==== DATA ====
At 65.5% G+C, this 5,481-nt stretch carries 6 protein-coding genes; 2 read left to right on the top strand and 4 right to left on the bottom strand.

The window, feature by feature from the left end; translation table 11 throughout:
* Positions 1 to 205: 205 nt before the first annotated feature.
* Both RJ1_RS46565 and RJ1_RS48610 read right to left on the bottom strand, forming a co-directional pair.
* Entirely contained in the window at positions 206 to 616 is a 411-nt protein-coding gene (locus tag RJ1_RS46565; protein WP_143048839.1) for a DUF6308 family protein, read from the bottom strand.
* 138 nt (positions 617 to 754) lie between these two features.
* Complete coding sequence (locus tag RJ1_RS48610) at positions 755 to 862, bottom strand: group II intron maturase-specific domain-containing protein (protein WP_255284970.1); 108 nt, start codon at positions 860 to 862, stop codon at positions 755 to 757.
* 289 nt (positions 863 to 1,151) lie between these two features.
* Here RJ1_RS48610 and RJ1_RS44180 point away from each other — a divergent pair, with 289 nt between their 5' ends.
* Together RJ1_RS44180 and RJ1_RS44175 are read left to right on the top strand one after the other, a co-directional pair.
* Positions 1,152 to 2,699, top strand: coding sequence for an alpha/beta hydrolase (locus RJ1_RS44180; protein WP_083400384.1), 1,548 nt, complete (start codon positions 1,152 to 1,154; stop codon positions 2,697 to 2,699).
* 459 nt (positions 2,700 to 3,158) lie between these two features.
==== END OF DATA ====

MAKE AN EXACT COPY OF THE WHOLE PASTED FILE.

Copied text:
At 65.5% G+C, this 5,481-nt stretch carries 6 protein-coding genes; 2 read left to right on the top strand and 4 right to left on the bottom strand.

The window, feature by feature from the left end; translation table 11 throughout:
* Positions 1 to 205: 205 nt before the first annotated feature.
* Both RJ1_RS46565 and RJ1_RS48610 read right to left on the bottom strand, forming a co-directional pair.
* Entirely contained in the window at positions 206 to 616 is a 411-nt protein-coding gene (locus tag RJ1_RS46565; protein WP_143048839.1) for a DUF6308 family protein, read from the bottom strand.
* 138 nt (positions 617 to 754) lie between these two features.
* Complete coding sequence (locus tag RJ1_RS48610) at positions 755 to 862, bottom strand: group II intron maturase-specific domain-containing protein (protein WP_255284970.1); 108 nt, start codon at positions 860 to 862, stop codon at positions 755 to 757.
* 289 nt (positions 863 to 1,151) lie between these two features.
* Here RJ1_RS48610 and RJ1_RS44180 point away from each other — a divergent pair, with 289 nt between their 5' ends.
* Together RJ1_RS44180 and RJ1_RS44175 are read left to right on the top strand one after the other, a co-directional pair.
* Positions 1,152 to 2,699, top strand: coding sequence for an alpha/beta hydrolase (locus RJ1_RS44180; protein WP_083400384.1), 1,548 nt, complete (start codon positions 1,152 to 1,154; stop codon positions 2,697 to 2,699).
* 459 nt (positions 2,700 to 3,158) lie between these two features.